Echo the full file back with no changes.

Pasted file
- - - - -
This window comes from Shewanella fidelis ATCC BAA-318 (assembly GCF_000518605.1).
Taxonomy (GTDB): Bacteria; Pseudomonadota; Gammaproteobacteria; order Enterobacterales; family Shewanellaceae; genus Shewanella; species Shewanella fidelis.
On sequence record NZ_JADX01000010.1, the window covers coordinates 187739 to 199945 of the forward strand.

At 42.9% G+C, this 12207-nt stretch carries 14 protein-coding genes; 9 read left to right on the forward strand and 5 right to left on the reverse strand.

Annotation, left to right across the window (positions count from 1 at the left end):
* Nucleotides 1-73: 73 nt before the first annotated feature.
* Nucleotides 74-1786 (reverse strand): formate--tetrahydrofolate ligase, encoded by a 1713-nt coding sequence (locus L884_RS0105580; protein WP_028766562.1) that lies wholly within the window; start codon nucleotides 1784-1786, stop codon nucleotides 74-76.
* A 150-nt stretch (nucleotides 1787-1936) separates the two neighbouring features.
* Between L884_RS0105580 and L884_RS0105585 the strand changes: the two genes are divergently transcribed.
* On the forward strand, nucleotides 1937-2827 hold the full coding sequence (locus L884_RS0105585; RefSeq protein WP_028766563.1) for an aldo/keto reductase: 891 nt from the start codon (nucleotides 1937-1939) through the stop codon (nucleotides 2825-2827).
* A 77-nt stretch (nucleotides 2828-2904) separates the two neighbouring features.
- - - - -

This window comes from Shewanella fidelis ATCC BAA-318 (assembly GCF_000518605.1).
Taxonomy (GTDB): Bacteria; Pseudomonadota; Gammaproteobacteria; order Enterobacterales; family Shewanellaceae; genus Shewanella; species Shewanella fidelis.
On sequence record NZ_JADX01000010.1, the window covers coordinates 187739 to 199945 of the forward strand.

At 42.9% G+C, this 12207-nt stretch carries 14 protein-coding genes; 9 read left to right on the forward strand and 5 right to left on the reverse strand.

Annotation, left to right across the window (positions count from 1 at the left end):
* Nucleotides 1-73: 73 nt before the first annotated feature.
* Nucleotides 74-1786 (reverse strand): formate--tetrahydrofolate ligase, encoded by a 1713-nt coding sequence (locus L884_RS0105580; protein WP_028766562.1) that lies wholly within the window; start codon nucleotides 1784-1786, stop codon nucleotides 74-76.
* A 150-nt stretch (nucleotides 1787-1936) separates the two neighbouring features.
* Between L884_RS0105580 and L884_RS0105585 the strand changes: the two genes are divergently transcribed.
* On the forward strand, nucleotides 1937-2827 hold the full coding sequence (locus L884_RS0105585; RefSeq protein WP_028766563.1) for an aldo/keto reductase: 891 nt from the start codon (nucleotides 1937-1939) through the stop codon (nucleotides 2825-2827).
* A 77-nt stretch (nucleotides 2828-2904) separates the two neighbouring features.